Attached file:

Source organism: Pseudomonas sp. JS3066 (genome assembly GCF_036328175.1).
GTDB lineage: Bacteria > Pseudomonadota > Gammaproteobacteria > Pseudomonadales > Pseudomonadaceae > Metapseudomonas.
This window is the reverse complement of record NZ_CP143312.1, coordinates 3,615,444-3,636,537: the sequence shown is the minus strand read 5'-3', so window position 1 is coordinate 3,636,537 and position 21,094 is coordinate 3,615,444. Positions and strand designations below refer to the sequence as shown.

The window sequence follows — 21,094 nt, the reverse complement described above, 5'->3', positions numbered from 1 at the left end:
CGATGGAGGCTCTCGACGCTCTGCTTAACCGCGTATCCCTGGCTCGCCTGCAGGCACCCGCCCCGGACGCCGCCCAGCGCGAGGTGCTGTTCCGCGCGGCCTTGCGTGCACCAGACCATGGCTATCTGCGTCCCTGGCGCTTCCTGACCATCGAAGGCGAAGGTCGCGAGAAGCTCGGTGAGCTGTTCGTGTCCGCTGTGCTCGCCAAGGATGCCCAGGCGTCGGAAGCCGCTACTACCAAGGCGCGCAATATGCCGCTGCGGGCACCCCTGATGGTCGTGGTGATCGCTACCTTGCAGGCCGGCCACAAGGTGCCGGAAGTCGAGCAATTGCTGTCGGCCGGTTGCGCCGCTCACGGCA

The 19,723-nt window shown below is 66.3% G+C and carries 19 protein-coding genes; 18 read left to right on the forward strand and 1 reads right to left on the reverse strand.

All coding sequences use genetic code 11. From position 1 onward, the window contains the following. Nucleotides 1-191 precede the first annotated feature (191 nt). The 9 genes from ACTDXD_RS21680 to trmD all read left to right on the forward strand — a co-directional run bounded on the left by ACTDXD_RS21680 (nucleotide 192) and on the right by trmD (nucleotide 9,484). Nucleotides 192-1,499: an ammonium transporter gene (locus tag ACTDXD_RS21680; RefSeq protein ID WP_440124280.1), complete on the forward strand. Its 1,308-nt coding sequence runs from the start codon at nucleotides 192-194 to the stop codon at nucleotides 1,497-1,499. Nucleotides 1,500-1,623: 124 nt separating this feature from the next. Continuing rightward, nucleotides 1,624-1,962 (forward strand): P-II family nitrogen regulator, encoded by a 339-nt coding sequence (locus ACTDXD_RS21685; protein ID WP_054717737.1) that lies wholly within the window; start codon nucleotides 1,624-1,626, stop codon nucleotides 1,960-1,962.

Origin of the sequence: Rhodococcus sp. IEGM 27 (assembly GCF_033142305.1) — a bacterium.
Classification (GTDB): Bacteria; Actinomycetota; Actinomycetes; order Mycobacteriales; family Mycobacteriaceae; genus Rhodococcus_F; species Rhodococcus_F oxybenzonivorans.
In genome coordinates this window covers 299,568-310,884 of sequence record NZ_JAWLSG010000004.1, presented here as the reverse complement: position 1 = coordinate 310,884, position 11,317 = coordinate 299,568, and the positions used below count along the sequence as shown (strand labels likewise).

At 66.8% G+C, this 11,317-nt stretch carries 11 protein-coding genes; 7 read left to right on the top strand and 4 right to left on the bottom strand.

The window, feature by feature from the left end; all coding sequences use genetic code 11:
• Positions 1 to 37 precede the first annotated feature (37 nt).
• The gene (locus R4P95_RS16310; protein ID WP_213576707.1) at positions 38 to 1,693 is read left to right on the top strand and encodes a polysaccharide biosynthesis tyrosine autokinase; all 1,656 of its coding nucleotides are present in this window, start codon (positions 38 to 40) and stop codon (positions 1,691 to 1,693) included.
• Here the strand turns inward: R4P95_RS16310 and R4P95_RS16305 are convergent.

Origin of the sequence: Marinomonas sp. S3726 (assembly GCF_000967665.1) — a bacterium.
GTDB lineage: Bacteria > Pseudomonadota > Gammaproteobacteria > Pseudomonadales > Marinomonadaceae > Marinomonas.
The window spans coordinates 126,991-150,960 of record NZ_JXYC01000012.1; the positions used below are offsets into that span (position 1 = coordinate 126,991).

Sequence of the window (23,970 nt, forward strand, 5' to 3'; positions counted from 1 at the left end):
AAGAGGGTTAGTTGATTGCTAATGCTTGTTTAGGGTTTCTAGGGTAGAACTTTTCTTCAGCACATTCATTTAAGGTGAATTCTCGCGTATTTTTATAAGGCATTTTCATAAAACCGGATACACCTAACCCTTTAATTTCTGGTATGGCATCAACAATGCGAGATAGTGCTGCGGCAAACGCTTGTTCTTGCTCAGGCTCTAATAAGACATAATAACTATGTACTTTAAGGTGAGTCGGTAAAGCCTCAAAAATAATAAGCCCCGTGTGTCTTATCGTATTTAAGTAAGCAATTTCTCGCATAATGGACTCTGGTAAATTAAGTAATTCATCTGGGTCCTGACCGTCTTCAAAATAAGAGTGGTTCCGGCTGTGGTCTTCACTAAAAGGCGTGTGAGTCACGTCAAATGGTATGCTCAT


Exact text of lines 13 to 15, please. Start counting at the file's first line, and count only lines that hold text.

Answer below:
• Positions 1 to 37 precede the first annotated feature (37 nt).
• The gene (locus R4P95_RS16310; protein ID WP_213576707.1) at positions 38 to 1,693 is read left to right on the top strand and encodes a polysaccharide biosynthesis tyrosine autokinase; all 1,656 of its coding nucleotides are present in this window, start codon (positions 38 to 40) and stop codon (positions 1,691 to 1,693) included.
• Here the strand turns inward: R4P95_RS16310 and R4P95_RS16305 are convergent.